Taringa aivica

Photo's courtesy of Ali Hermosillo
Puerto Vallarta , Mexico, Jul. 2002

Taringa aivica ( Marcus and Marcus, 1967)

I first learned about this species while working with a company called Pacific BioMarine in Venice, California. Biologists with PB were helping me collect species to photograph for the first edition of Pacific Coast Nudibranchs . Bob Henderson had collected an ugly little dorid that appeared to me at the time to be new. Later we realized it was quite an extension to the range of a species the Marcus' had described from the Gulf of California, and published this account. In their 1967 monograph, the Marcus' had described two subspecies of Taringa aivica , one dubbed T. aivica aivica and the other T. aivica timia, the latter more closely matching the California specimen and hence the name used in my second edition. Since that time it is believed that the two subspecies are simply color variations of the same species and do not warrant separation.

The color variation of this species is quite dramatic when you compare the dull brown specimen in Pacific Coast Nudibranchs, species number 120, to Ali's photo's above.

The notum is disc shaped and covered with villous papillae interspersed with larger inflated papillae of various sizes (seen clearly in the purple specimen). This gives the notum a very irregular appearance. In some specimens the larger papillae are tipped in white as seen above.

Internally this sponge eating dorid species is distinguish by its radular morphology and the armature of the male reproductive organ. Specimens reach about 35-40 mm in length. The species is known from the Palos Verdes peninsula in Los Angeles County to Bahia Tortugas, Baja California and the Sonoran coast of Gulf of California. Ali's two specimens reported here extend the range significantly, again, to Puerto Vallarta, Mexico.

Dave Behrens
Danville, Calif
Aug., 2002

Image of Ali Hermosillo and Roberto Chavez Arce
Picture courtesy of Roberto Chavez Arce

The diversity of life in marine ecosystems holds no parallel with any land environment. My absolute passion is nudibranchs. I have been in love with these animals for a long time, and now that I have the opportunity to study them in my back yard. Puerto Vallarta is a well know town in Bahia de Banderas . It has excellent dive sites but has not developed into a major diving destination yet, still, I have been diving in the area for many years. I am a Ph. D. Student at Universidad de Guadalajara, my thesis project is "Ecology of the Opisthobranchs of Bahia de Banderas" study that involves preliminary survey to find out which species are living there followed by years of observation of the communities.

As of today, after 6 months of survey, my opisthobranch species count for Bahia de Banderas is around 94, some 20 or so species are range extensions and 4 more are undescribed. My advisor and dear friend Dr. Hans Bertsch taught me to look for opisthobranchs by observing their egg masses, their prey and by preparing myself to be surprised.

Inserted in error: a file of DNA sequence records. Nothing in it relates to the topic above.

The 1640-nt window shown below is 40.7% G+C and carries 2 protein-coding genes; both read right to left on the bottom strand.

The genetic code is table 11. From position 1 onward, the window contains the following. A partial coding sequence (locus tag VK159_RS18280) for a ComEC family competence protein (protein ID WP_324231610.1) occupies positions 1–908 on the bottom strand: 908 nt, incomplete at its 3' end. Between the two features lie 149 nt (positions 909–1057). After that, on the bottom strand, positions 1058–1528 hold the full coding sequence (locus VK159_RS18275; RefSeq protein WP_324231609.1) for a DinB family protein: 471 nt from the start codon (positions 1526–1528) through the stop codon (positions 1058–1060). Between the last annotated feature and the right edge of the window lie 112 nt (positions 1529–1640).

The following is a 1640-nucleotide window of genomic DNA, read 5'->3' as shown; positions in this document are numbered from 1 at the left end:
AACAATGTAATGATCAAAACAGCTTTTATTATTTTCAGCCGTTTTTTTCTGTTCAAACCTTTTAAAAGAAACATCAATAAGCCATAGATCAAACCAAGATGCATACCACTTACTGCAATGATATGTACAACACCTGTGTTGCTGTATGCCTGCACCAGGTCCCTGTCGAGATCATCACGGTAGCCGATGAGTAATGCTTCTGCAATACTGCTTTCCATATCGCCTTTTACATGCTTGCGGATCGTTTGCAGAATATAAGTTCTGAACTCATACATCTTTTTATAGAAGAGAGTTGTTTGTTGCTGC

Bahía de Banderas has a unique biogeography, with steep walls to the south and gentle slopes to the north. It´s great depths (mean 300 meters and maximum 1700) give it lower temperatures than surrounding regions. It is the transition zone between the Gulf of California and the tropical Mexican Pacific. The flora and fauna in Bahia de Banderas are an untypical mixture of both biogeographical provinces.

Ali Hermosillo
Puerto Vallarta, Mexico
Aug. 02

Ali can be contacted at gueri25@hotmail.com

Webmaster's Notes: In May of this year I was invited down to Puerto Vallarta by Ali and Roberto to participate in a branching field trip along with Sandra Millen of Vancouver, British Columbia. Sandra had arrived a good week or so before me and it was evident that Ali's unbridled enthusiasm was wearing Sandra out and I could envison myself as next in line. What the heck, I packed an ample supply of geritol to get through the trip! What I saw in the way of Pan American branchs at Bahia de Banderas exceeded my wildest expectations. Sandra and myself were both beset by camera problems, I had little enough time to see all the branchs Ali and all the mexican branchers were coming up with. The camera shutdown had mixed blessings. Going in without it enabled sufficient time to ponder all the magnificent animals Ali and gang were finding!

I would like to take this opportunity to totally endorse the dive operation Ali and Roberto's are associated with (Vallar-Tech ) in Puerto Vallarta for any nudiphile who would like to experience the Pan American branching scene! Their operation is first class and Ali and associates will certainly find enough branchs to rekindle memories of the trip for years to come. This recommendation comes without any special financial considerations on their part. I paid the same as everyone else. They can arrange hotel accomodations very convenient to the dive operation.-Webmaster

Taxonomic information courtesy of:

David W. Behrens

Author: Pacific Coast Nudibranchs
Co-Author Coral Reef Animals of the Indo Pacific
Propriator of Sea Challengers Natural History Books !

Send Dave mail at seachalleng@earthlink.net

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